Food Trucks: The Latest Craze in the Cooking World
Catering trucks and street food don't have the best reputations. In the past, you could count on food trucks to serve up suspect tuna salad on stale white bread with limp lettuce and coffee so strong it could strip the paint off your car. Today's trucks, however, take a much different approach.
Street Food Gets Social
The "food truck" invasion is taking over America's street corners from LA to NYC and Portland to Austin. Once the haunt of blue collar workers, food trucks now attract generation Y technocrats who track elusive food truck locations via Facebook, Myspace, and Twitter. Rumor has it that tracking via GPS will be available all too soon.
Alice Shin, Kogi BBQ food truck creative director and blogger reports, "I Twittered...and within two minutes it was kind of like Night of the Living Dead when you see zombies. I saw all of these people walking out of buildings toward the truck, and they were all looking at their phones and BlackBerrys…it was sort of both cool and creepy."
Treats on Trucks
There are no limits to the types of food that are now being sold from trucks and carts--a million chicken dishes; Korean BBQ tacos; Indian curries; sushi; waffles; cupcakes; rice balls; regular, gourmet, eco-friendly, or Black Angus, grass-fed, organic burgers; vegan-friendly fare; ice cream treats and desserts of every type and delicious design; and soon, frog legs courtesy of SF's Chez Spencer.
And no surprise here, along with local foodie entrepreneurs, corporate giants like Taco Bell, Duncan Donuts, and Baja Fresh are riding the gravy train--or truck, in this case. Even the chefs from Too Hot Tamales have hit the road with their Border Grill Truck.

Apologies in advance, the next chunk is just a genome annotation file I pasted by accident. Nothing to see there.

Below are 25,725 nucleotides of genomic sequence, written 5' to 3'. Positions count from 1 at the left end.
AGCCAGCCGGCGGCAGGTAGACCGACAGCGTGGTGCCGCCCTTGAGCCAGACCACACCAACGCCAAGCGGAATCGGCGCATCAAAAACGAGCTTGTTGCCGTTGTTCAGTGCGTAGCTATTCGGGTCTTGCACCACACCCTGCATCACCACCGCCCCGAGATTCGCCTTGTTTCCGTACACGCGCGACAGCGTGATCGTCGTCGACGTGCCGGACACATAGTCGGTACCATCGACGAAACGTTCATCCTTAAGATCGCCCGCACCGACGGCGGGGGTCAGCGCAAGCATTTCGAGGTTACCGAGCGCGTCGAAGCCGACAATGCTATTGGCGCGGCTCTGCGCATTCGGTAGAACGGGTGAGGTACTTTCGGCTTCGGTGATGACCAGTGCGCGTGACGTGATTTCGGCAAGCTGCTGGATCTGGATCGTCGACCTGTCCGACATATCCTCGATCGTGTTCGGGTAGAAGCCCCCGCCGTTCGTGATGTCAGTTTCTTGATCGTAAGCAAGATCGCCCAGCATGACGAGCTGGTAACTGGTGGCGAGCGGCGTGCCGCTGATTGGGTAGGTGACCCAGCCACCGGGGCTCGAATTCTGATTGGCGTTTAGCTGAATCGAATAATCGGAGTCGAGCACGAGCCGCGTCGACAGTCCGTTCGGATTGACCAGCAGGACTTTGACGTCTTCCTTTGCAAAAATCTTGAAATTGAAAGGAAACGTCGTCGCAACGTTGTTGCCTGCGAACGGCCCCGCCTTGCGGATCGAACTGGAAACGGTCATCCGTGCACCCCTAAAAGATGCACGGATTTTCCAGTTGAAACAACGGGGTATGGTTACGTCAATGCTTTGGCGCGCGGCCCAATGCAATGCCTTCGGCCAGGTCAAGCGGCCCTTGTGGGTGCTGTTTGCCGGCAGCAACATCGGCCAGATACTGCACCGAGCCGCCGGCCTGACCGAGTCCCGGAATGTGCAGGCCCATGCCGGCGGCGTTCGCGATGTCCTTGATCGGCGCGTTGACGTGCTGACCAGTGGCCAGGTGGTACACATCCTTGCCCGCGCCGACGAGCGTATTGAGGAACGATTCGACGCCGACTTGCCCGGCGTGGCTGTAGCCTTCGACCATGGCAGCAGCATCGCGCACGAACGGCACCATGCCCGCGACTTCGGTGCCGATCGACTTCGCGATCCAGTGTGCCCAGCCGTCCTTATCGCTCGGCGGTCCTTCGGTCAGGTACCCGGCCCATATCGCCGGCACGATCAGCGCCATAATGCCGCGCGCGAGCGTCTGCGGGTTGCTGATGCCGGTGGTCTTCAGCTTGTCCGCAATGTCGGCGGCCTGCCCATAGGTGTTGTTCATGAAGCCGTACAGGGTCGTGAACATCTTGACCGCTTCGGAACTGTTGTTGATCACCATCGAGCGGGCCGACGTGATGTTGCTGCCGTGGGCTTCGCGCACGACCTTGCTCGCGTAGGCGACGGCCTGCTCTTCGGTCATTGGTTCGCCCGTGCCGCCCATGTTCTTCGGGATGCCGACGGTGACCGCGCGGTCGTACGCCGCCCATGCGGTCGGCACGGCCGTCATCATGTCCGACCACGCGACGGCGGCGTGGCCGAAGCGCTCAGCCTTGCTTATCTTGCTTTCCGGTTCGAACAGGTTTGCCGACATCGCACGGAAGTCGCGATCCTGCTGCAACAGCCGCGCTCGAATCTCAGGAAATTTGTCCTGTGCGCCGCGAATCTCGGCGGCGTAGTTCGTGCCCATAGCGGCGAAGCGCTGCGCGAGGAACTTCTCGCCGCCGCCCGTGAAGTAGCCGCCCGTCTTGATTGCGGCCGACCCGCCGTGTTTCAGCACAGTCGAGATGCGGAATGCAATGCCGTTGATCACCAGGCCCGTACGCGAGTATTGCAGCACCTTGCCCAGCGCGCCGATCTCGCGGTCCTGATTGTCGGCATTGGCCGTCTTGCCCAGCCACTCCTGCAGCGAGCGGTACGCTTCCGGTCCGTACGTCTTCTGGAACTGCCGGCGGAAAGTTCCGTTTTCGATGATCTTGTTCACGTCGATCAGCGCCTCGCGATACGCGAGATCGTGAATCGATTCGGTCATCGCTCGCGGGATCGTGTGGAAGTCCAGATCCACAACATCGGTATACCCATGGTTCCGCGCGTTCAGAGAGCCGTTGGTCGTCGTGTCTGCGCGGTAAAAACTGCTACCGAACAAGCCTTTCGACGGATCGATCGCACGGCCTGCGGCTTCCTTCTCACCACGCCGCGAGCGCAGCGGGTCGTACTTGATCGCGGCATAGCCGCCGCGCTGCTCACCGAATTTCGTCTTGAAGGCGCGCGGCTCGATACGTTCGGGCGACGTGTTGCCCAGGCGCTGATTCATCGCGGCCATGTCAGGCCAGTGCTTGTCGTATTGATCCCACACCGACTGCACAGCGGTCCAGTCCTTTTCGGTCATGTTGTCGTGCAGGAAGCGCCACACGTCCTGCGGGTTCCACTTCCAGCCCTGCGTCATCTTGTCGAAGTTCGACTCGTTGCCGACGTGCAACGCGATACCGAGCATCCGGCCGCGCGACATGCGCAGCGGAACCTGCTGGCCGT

Starting a Food Truck Business
Why start a food truck or cart rather than open a restaurant? The two prime reasons--start up costs, which can be considerably less (generally 10s rather than 100s of thousands for a truck), and profit margins, which can be considerably more (estimates run 50 percent for food trucks versus 10 percent for restaurants). In his August Wall Street Journal article, Raymund Flandez offers the following steps to start a food truck business:
- Buy a used truck. Choices include buying a used truck and retrofitting it, buying a new truck, or leasing. Given that a new truck can cost between $100,000 and $120,000, it's probably not the most attractive option. Smaller, portable food carts may be suitable for certain types of foods.
- Find a good location. Easier said than done! If food truckers don't have access to private property, they are often held hostage by state and local rules, regulations, and ordinances about where they can park, and for how long--if they can get a vendor permit or license in the first place.
- Use social networking technology. Probably the easiest of the three steps given how quickly a food trucker can obtain and update a Facebook, Myspace, or Twitter page. It's entirely possible that part of the attraction for the technologically savvy "bougie" crowd is the phenomenon of being "in the know" when others are clueless.
Before you say "sign me up," there are some additional things Flandez didn't cover. There are regulations that govern truck storage, insurance, and security. And what about all-important permits and licenses? NYC, for example, has offered, by lottery, only 3,100 food vendor licenses each year since 1979, with priority given to existing vendors. With a waiting list of 10-15 years, there's a thriving black market, with vendor permits selling for anywhere from $5,000 to $20,000. Plus, what's the story with seniority (for example, respecting the space of the guy who's been selling tacos there since 1982), and is proximity to angry restaurateurs going to cause problems? All of these things need to be taken into consideration before chefs with street food aspirations take the plunge.
Time will certainly tell whether food trucks are fad, trend, craze, or new fixtures in the Americana dining landscape.